As Christmas ends and a new year begins, many are looking forward to starting anew. This year has been one unlike any other. A “new normal” has settled over all of us — life changed as we knew it, and it is guaranteed to change again.
In the midst of hopelessness and fear, God has been with us this entire year, just as He has been from the beginning and will be there until the end. Immanuel, God with us, is a promise that endures.
As Christians, we have constant hope and peace of God’s enduring promise. We know that His presence can always be felt through His Word and Holy Spirit. However, many in the world do not know of His love, so with this great responsibility and honor, we are called to share the hope of a future with Him, where there is no more death, no more crying, and no more pain (Revelation 21:4).
In this Top-10 list, we have included audience-favorite questions that ranked highest in views and some personal favorites, as well as those that have brought comfort and peace this past year.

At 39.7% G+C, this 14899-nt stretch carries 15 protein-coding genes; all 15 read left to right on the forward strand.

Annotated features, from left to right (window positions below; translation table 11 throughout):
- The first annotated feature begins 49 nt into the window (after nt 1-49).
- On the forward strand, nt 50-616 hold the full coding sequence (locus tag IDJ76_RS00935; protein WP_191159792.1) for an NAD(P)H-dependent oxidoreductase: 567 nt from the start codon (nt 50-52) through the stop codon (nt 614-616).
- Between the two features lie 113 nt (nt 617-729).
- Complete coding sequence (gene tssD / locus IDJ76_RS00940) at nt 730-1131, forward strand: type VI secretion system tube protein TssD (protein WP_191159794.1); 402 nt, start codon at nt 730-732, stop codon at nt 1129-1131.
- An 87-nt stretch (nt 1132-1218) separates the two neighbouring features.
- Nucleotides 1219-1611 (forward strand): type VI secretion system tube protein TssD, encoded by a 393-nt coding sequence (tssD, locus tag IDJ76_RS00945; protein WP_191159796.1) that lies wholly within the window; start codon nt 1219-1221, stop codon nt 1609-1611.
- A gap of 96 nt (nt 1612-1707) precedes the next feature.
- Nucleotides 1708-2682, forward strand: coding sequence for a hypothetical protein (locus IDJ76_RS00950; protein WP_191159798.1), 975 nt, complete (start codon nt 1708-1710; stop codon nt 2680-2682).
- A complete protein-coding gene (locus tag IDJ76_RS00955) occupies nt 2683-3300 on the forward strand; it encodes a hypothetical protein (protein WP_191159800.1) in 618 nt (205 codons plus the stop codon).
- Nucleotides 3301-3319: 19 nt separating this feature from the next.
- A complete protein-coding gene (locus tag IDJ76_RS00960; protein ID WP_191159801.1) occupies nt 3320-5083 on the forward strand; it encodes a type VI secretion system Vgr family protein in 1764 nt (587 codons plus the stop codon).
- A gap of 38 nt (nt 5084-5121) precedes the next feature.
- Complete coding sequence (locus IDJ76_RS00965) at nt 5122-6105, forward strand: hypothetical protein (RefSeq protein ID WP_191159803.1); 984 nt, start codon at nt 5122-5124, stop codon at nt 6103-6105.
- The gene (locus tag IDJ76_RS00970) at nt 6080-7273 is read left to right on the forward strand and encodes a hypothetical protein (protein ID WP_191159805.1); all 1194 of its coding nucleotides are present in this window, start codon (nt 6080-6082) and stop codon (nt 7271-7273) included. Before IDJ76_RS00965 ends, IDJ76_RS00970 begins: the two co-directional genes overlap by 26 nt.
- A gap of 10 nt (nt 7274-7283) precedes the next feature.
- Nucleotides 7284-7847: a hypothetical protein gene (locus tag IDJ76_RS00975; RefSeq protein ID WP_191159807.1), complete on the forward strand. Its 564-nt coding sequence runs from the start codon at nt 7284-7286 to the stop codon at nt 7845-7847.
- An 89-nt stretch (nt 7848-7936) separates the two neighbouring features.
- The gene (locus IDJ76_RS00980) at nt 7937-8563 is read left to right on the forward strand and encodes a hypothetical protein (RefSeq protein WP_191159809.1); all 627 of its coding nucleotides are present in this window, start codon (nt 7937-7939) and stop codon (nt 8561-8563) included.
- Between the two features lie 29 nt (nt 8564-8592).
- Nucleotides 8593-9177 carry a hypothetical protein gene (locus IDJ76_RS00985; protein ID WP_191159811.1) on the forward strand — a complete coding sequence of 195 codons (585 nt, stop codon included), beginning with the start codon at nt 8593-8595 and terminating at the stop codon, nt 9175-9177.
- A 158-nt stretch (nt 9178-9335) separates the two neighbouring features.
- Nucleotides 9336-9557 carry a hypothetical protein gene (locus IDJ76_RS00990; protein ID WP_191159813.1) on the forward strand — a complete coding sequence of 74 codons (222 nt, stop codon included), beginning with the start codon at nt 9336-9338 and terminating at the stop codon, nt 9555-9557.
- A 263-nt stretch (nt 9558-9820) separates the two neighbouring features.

1. What Is the Mark of the Beast in the Bible? by Candice Lucey
The reward will be in the mark that matters most; that is, the writing of their names in the Book of Life. Those who die by the Beast’s sword will live eternally in heaven for they are the ones “who were inscribed in the book of life before the world began.” This is the relevant mark for Christians, blotting out any tattoo Satan might cause us to wear before our temporal lives come to an end.
2. Is it True Once Saved Always Saved? by Glory Dy
The idea of eternal security is simple. It merely means that Jesus gave us salvation if we accept Him through baptism, but it comes with a responsibility to continue being a disciple of Christ. Whoever believes in Christ receives eternal life and, therefore, one cannot lose it as long one believes in Christ and does His will.
3. What Is the Meaning of the Rainbow in the Bible? by Robert Hampshire
It is intriguing that so many myths explain the rainbow as some sort of supernatural “bridge,” because the most important theme that the rainbow illustrates for us is God’s gracious and grand purpose of redemption to not only spare Noah and his family but also to give humanity yet another chance to start again.